One of the best and most effective is the use of (Spanish compliant) investment bonds. In Spain for example, Succession Tax is payable on assets passing between spouses (this is unlike the UK where assets can pass between them untaxed). Where an investment bond is jointly owned, the deceased’s half can pass to the spouse untaxed.

An even greater advantage is that the bond can pass down the generations with the possibility of continuing investment growth free of both UK Inheritance Tax and Spanish Succession Tax. For as long as the policy holders and lives assured continue to be appointed, the bond will continue and each generation of policy holders can enjoy capital withdrawals on both a regular or intermittent basis. Thus all inheritance tax is avoided by an unlimited number of generations.

Furthermore, should a Spanish resident bond owner pass away and their beneficiaries are non residents of Spain, there would be no liability to Spanish Succession Tax because the bond is also domiciled outside of Spain (e.g. Dublin).

Spanish Inheritance Tax

For the moment, Spanish Succession Tax in the region where I live (Andalucia) is virtually non existent. There is a €1m allowance between close family members, providing their individual existing wealth does not exceed that figure. The remaining assets are also liable to a 99% exemption.

These two taxes are the only ones not included in the UK/Spain Double Tax Treaty. However, there is an unwritten rule that if it has been paid in one country, then it will not be charged again by the other. To my certain knowledge, this informal agreement has always been observed.

For information and assistance with your inheritance planning, please contact me by completing the form below of email/call:
charles.hutchinson@spectrum-ifa.com
Tel:(+34) 952 79 79 23
Mobile: 605 903 472

The when I die folder

By Antony Poole - Topics: Inheritance Tax, Spain, Succession Planning, Wills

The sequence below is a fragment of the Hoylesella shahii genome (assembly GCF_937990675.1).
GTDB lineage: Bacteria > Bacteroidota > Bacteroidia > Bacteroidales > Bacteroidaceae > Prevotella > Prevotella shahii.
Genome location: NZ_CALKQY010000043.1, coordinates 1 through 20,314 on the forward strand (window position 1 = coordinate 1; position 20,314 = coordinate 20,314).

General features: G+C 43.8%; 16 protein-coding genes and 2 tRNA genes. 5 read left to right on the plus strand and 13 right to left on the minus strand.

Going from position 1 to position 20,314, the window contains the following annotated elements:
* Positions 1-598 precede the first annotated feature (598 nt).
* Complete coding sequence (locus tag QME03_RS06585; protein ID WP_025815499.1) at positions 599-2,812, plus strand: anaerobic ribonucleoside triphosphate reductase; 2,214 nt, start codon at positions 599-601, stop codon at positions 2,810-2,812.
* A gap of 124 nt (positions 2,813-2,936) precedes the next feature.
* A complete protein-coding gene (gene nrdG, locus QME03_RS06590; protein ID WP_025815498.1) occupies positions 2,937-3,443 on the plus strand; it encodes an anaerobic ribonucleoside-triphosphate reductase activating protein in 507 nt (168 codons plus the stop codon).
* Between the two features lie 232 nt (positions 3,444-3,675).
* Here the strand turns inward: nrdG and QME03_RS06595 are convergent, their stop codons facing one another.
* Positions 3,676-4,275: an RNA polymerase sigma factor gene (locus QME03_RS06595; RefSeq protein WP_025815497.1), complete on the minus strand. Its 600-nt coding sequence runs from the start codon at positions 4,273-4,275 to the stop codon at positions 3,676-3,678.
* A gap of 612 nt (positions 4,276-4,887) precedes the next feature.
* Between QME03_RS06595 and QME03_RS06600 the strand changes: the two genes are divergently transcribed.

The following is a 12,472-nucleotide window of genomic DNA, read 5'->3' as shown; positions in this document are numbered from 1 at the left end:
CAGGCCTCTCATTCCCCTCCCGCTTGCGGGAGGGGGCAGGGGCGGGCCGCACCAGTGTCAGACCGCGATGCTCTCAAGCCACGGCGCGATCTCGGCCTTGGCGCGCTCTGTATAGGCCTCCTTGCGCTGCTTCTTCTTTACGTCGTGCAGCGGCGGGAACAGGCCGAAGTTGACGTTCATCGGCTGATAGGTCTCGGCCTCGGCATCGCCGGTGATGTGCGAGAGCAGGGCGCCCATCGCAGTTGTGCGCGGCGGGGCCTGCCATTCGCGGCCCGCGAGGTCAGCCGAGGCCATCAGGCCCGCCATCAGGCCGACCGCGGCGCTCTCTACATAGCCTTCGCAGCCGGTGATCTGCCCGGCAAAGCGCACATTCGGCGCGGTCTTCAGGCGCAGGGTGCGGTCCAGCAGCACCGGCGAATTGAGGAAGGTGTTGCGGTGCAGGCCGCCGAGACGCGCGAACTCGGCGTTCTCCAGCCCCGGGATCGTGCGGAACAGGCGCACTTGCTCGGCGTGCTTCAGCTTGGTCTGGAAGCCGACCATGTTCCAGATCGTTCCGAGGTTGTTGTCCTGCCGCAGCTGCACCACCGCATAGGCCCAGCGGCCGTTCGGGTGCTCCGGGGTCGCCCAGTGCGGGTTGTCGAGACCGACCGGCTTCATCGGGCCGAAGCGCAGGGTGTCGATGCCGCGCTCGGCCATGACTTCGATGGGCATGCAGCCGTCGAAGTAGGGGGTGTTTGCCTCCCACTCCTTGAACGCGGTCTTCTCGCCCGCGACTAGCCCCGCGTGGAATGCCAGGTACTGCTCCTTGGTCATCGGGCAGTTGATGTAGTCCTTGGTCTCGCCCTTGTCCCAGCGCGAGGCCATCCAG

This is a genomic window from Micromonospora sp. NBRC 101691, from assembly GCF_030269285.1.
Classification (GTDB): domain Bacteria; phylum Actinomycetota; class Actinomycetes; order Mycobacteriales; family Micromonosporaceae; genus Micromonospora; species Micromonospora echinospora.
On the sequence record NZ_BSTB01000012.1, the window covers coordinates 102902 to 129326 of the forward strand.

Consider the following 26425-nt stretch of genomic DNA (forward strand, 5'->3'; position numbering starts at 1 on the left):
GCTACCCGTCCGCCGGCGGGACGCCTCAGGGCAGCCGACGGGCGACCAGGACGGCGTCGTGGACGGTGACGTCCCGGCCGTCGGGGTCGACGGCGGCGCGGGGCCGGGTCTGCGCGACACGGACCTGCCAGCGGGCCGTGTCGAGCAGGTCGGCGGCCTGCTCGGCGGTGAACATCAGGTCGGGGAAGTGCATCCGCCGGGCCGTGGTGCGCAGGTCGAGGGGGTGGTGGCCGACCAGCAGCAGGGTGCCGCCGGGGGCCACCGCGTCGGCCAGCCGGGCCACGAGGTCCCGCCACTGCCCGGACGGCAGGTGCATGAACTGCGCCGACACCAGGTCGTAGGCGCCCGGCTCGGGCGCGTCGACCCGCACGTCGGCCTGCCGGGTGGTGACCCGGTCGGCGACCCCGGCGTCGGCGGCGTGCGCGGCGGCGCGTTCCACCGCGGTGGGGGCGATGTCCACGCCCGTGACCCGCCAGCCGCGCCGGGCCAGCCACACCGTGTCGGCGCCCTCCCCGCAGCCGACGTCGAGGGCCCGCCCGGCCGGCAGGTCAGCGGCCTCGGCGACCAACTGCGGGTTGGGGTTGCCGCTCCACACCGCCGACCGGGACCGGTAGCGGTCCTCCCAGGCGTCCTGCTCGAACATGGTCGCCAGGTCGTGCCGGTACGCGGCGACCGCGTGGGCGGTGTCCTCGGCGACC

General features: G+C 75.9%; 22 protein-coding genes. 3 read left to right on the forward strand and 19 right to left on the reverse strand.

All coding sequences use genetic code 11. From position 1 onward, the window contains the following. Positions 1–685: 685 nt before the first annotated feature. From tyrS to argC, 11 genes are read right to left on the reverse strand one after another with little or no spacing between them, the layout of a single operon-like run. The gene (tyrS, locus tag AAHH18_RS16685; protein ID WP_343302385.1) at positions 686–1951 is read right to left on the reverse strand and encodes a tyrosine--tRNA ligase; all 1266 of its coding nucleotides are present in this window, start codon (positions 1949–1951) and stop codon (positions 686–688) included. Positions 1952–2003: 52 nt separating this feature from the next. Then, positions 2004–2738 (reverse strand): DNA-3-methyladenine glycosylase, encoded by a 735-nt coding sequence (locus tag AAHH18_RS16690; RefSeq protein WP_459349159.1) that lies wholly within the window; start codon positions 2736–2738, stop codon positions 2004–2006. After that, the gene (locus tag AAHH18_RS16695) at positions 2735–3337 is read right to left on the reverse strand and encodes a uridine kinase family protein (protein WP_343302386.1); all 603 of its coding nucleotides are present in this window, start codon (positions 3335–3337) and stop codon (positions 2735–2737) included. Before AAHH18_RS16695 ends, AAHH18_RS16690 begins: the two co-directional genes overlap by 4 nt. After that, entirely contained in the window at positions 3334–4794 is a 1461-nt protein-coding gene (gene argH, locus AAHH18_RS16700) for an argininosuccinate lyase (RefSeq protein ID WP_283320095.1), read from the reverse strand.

This article is published on: 7th July 2020

07.07.20

Discussing how to deal with “life after death” with loved ones is not an easy topic for most families, much less planning for it. While it may sound morbid, creating a “When I Die” folder will save loved ones time and money because nothing is more time consuming and agonizing than sorting through a month’s worth of mail, rifling through cabinets to locate a last will and testament and trying to sort out all the different policies that are accumulated through the years.

While you may be thinking, I don’t have so much that I require a folder. Actually, the opposite is true. A “When I Die” folder is about much more than you’re your assets; it should include debts, funeral and final disposition arrangements, passwords, and letters to loved ones, among other things. The difference between having your files organized or not is about more than just stress; leave behind a mess and it can delay inheritors’ access to funds and cause potentially high legal fees.

The ”When I die” folder can be a physical or digital folder that an individual or family keeps that contains important information that will be needed in the event that someone dies or becomes incapacitated. It serves an important, but often overlooked role in estate planning.

A good start to your folder can be found BELOW to enable you to start one for yourself or for a family member, please feel free to adapt it.

CLICK THE IMAGE BELOW TO DOWNLOAD YOUR COPY AND ORGANISE YOUR ‘FOLDER’

UK share portfolio

Should you require any help with estate planning please feel free to contact me:

Inheritance Planning & French Residency

By Occitanie - Topics: France, Inheritance Tax, Moving to France, Succession Planning, Tax, Wills
This article is published on: 9th June 2020